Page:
Next, we went to the indoor pools, which ranged in temperature from 20 to 40 degrees. We tried out all of the pools, minus the lame cold 20-degree one, and the best one had an epic marble banister around it and was a blissful 38 degrees. The water itself smelled great and was kind of foggy, since the source for the baths is a natural sulfur spring. We hung out in this pool for a long time, speculating whether the old man on the other side of the pool actually had two wives or was just rather too touchy with his teenage daughter and wife (awkward). Europeans are definitely not shy with their public displays of affection, especially when barely clothed in public baths! Thanks for that uniquely scarring experience, guy.

Our last stop was the hottest bath, 40 degrees, and it was like a Jacuzzi – very nice. By that time we’d been soaking in the warmth for hours though, so we couldn’t stand too much of the really hot pool. We decided to end our trip to the baths with that one, and left just as the sun had fully set and the lights were coming on around the outdoor swimming pools. We didn’t go into any of the saunas, even though this is apparently another important part of the experience, since they were all full of large, sweating bodies in extremely close proximity and it all looked too claustrophobic for my liking.

Fully relaxed, our skin feeling a bit weird because of the sulfur, we went back to the hotel to chill with pizza and beer again for a few hours before venturing out into the streets of Budapest (creatures of habit that we are). We added some vodka and cola to the mix to keep things interesting. Coming home from the baths I felt really strange, since I wasn’t exactly tired but it seemed that my body had never felt so relaxed before. That must be a really awesome part of living in a place like Budapest – to be able chill with your work buddies (or whoever) in the hot pools after work and before going out would be a great way to unwind at the end of the week.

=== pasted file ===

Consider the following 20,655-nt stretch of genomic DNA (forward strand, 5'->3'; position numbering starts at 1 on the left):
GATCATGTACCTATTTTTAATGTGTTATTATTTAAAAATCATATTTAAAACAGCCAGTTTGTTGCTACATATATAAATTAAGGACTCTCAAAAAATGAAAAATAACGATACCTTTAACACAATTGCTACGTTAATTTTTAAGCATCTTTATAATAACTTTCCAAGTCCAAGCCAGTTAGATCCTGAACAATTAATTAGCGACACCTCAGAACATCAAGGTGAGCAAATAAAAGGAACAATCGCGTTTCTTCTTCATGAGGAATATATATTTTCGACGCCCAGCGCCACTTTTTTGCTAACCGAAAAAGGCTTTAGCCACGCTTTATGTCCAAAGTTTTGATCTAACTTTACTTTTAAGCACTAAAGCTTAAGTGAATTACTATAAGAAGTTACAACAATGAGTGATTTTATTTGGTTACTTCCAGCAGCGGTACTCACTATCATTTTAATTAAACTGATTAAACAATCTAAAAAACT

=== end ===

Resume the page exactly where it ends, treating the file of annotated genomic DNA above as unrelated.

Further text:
We left the hotel around midnight and attempted to go to another bar called Alcatraz. The cab dropped us off outside, we took one look at the long line snaking out of the front doors – as well as the types of people in said line, representative of the Eurotrashy population inside – and said, “Screw it, we’re going back to Instant.” On our walk back to that awesome bar, we passed a sketchy bar called Coxxx with a sign on the front door for some rather sketchy services, men for men – “wet room” and “glory holes” included. I’m not quite sure what a “wet room” entails, and I’m not sure I ever want to find out. As we were making fun of Coxxx and I was trying to steal the sign describing these services, an appropriately sketchy gentleman made his way past us and through the door. We thought it better to leave quietly than be stabbed in the backstreets of Budapest, and we unfortunately had to leave without the sign.

Instant was even crazier than the night before, and there was a sweet Eurotrash dance party in full swing on the second floor. Dave was concerned because he was wearing the same shirt to the same club two nights in a row, but we assured him there was so much flannel in there that no one would notice. And, amazingly enough, there were two people that we’d seen on the dance floor the night before – those crazy people that seem to be in every bar and are literally dancing up a storm in the middle of the crowd. The guy was also wearing the same shirt as he’d been wearing the night before, and this one was considerably more sweat-stained than Dave’s. They were probably on crazy drugs, and I like to think that they had just been dancing for the past 24 hours straight. They certainly smelled like it. But, I give them mad props for their perseverance. This is one place, besides the baths of course, that I definitely recommend for anyone visiting this city!

We got back to the hotel in the wee hours of the morning, excited to snatch a few hours of sleep before taking on our last day in Budapest.